Foreign species can be incorporated also from substrate by alloy- ing of zirconium. Film growth and properties of anodic oxide films are examined for the Zr–Ti alloys with a wide composition range.9,15

    In these studies, large enhancement of the capacitance and permit- tivity of the anodic oxide films by incorporation of titanium species has been found. The formation of a high-temperature stable phase of

    cubic or tetragonal ZrO2, which possesses higher permittivity com- pared with monoclinic ZrO2,

    22-24 attributed to the capacitance en- hancement.

    Recently, the authors have examined the growth, structure and dielectric properties of anodic oxide films on Zr–16 atom % Si alloy.25 The alloy forms the anodic oxide films with enhanced ca- pacitance, compared with those on zirconium. The outer part of the anodic film consists of the crystalline tetragonal phase, with the remaining inner layer being still amorphous. Further capacitance enhancement is likely to occur due to optimization of alloy compo- sition and controlled film crystallization. The largely enhanced ca- pacitance by alloying of zirconium with silicon makes the Zr–Si alloys attractive as alternative of tantalum capacitor. In the present study, a systematic study of the structure, composition and capaci- tance of the anodic films on the Zr–Si alloys with several silicon contents has been carried out.


    Zirconium and Zr–Si alloy films, �200 nm thick, with various silicon contents were prepared by DC magnetron sputtering on to flat glass substrates and aluminum substrates. Prior to the sputtering, the latter substrates were electropolished and subsequently anodized to provide flat surfaces. The specimens prepared on aluminum sub- strates were used mostly for characterization of the anodic oxide films by transmission electron microscope �TEM� and Rutherford backscattering spectroscopy �RBS�. The target used for the prepara- tion of the alloy films was 99.9% zirconium disk of 100 mm in diameter with selected numbers of 99.999 % silicon plates �7.5 � 7.5 mm� located symmetrically on the erosion region. The zirco- nium disk without silicon plates was used for the preparation of the zirconium films. The silicon contents in the alloy films were deter- mined using TEM-EDX analysis.

    The specimens were anodized at several formation voltages up to 100 V for 900 s in stirred 0.1 mol dm−3 ammonium pentaborate electrolyte at 298 K, using a two-electrode cell with a platinum counter electrode. Initially, a constant current density of 50 A m−2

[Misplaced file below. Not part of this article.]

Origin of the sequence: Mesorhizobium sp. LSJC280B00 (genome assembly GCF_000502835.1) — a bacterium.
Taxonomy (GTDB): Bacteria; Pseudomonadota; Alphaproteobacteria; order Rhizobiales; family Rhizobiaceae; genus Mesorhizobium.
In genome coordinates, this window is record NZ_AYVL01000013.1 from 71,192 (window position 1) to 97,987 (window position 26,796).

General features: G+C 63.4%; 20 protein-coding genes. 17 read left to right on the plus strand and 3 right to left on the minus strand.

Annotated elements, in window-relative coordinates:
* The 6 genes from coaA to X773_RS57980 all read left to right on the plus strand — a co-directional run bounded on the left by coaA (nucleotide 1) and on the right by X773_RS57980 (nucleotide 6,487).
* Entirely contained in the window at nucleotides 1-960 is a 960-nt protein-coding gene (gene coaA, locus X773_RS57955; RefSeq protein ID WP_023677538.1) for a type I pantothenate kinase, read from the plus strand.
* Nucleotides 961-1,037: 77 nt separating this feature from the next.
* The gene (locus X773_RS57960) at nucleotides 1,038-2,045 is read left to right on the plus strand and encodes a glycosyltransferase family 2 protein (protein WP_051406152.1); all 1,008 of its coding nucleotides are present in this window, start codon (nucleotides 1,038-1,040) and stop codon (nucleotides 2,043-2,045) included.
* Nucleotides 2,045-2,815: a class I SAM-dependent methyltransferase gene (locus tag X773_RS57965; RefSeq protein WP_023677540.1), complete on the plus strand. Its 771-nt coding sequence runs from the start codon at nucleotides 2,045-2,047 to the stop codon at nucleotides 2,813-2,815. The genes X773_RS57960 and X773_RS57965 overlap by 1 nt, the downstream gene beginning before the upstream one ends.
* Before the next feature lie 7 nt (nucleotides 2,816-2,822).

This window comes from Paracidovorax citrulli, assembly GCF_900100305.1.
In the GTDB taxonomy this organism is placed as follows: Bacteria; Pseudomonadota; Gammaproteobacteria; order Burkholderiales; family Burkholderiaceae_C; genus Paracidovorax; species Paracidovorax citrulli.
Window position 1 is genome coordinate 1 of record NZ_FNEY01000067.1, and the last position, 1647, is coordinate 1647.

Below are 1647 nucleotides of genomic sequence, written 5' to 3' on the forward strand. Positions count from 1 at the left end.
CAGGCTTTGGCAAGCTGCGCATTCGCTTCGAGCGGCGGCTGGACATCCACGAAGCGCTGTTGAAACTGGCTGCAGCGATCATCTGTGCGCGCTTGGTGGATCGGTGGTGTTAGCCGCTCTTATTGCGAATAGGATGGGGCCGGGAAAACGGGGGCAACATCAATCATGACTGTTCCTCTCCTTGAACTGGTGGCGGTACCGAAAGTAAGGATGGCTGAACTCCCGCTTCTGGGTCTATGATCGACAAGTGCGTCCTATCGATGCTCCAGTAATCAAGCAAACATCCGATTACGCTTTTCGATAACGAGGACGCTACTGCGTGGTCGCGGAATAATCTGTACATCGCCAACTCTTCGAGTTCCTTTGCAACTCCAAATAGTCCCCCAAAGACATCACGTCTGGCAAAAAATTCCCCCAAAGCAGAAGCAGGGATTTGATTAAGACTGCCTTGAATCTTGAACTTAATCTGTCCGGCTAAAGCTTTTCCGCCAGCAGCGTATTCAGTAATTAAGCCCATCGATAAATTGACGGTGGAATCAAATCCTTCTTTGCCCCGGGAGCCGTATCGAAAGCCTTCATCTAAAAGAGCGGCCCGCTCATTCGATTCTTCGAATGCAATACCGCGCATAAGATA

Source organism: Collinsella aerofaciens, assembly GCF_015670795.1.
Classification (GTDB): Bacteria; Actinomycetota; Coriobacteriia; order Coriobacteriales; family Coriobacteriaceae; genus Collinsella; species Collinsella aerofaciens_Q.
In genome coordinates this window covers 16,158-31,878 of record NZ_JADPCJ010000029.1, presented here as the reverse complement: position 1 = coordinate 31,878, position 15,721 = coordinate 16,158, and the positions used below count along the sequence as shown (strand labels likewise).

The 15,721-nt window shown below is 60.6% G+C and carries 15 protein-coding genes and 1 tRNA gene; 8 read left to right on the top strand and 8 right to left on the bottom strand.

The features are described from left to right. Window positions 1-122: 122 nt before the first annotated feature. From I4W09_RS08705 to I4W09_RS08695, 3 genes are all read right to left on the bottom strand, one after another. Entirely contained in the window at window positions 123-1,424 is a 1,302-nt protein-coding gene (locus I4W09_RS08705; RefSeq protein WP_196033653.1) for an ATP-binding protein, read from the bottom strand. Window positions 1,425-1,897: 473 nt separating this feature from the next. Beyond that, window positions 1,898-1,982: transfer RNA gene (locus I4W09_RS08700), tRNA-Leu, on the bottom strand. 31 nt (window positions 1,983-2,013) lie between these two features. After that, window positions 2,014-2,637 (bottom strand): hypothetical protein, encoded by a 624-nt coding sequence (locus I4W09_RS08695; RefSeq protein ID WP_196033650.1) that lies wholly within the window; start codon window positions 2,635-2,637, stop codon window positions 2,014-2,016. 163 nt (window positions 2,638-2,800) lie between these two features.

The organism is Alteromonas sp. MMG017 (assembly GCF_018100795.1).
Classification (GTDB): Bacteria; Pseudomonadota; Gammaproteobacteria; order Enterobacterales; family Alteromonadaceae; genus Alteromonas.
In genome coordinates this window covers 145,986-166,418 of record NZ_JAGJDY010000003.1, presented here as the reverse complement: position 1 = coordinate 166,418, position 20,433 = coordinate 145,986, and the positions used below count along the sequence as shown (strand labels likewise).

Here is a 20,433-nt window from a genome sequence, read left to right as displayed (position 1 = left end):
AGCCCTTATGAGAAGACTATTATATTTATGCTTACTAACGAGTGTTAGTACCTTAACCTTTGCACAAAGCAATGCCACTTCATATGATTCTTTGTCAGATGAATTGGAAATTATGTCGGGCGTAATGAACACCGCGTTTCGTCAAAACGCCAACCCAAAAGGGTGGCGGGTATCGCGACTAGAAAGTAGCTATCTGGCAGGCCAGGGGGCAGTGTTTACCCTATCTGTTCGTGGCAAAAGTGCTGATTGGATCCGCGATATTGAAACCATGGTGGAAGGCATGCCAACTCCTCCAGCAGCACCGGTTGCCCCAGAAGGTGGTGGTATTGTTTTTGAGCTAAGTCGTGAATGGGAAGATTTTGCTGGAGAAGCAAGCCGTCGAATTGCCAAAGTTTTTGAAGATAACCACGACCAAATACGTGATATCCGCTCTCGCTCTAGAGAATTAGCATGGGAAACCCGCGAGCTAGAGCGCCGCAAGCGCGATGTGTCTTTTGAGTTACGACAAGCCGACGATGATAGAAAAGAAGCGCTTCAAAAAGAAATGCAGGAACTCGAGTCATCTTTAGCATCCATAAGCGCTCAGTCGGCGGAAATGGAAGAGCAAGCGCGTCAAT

was applied to reach the selected formation voltage. Electrochemical impedance measurements were carried out in the same electrolyte by applying 50 mV �rms� of sinusoidal alternating voltage in the 100 to 104 Hz range, and the capacitances of the anodic oxide films were determined by analyzing the Bode diagrams.

    Vertical cross sections of the anodic oxide films were observed using a TEM �JEOL JEM-2000FX� operating at a voltage of 200 kV. High-resolution transmission electron microscopy �HR- TEM� of the films was carried out using a FEG-TEM �JEOL JEM- 2010F� operating at a voltage of 200 kV. Electron transparent sec- tions, about 30 nm thick, were generated using an ultramicrotome

    * Electrochemical Society Active Member. z E-mail:

    Journal of The Electrochemical Society, 157 �12� C444-C451 �2010� 0013-4651/2010/157�12�/C444/8/$28.00 © The Electrochemical Society


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  • �Reichert-Nissei Ultracut S� with a diamond knife. The structures of the deposited zirconium and Zr–Si alloys, as well as the anodic oxide films, were identified by grazing incidence X-ray diffraction �GIXRD� using Cu K� radiation with the incident angle of 2° �Rigaku, RINT-2000 system�. Raman measurements of anodic oxide films were performed using a 531.9 nm laser with Synapse CCD detector. Laser power at the sample was kept to 6 mW. Composi- tions of anodic oxide films and alloy films were determined by RBS, using a 2.0 MeV He2+ ion beam supplied by a tandem-type accel- erator at Tohoku University. The scattered particles were detected at 170° to the incident beam direction, which was normal to the speci- men surface. The data were analyzed using the RUMP program.


    Phases of deposited alloy films.— Figure 1 shows GIXRD pat- terns of the sputter-deposited zirconium and Zr–Si alloys. The pat- tern of the zirconium reveals an hcp structure. The pattern of the Zr–5.5 atom % Si also shows an hcp structure, but only two diffrac- tion lines of 002 and 103 appear, indicating different grain orienta- tions between zirconium and Zr–5.5 atom % Si films. The diffrac- tion lines shift slightly to lower angles by silicon addition, suggestin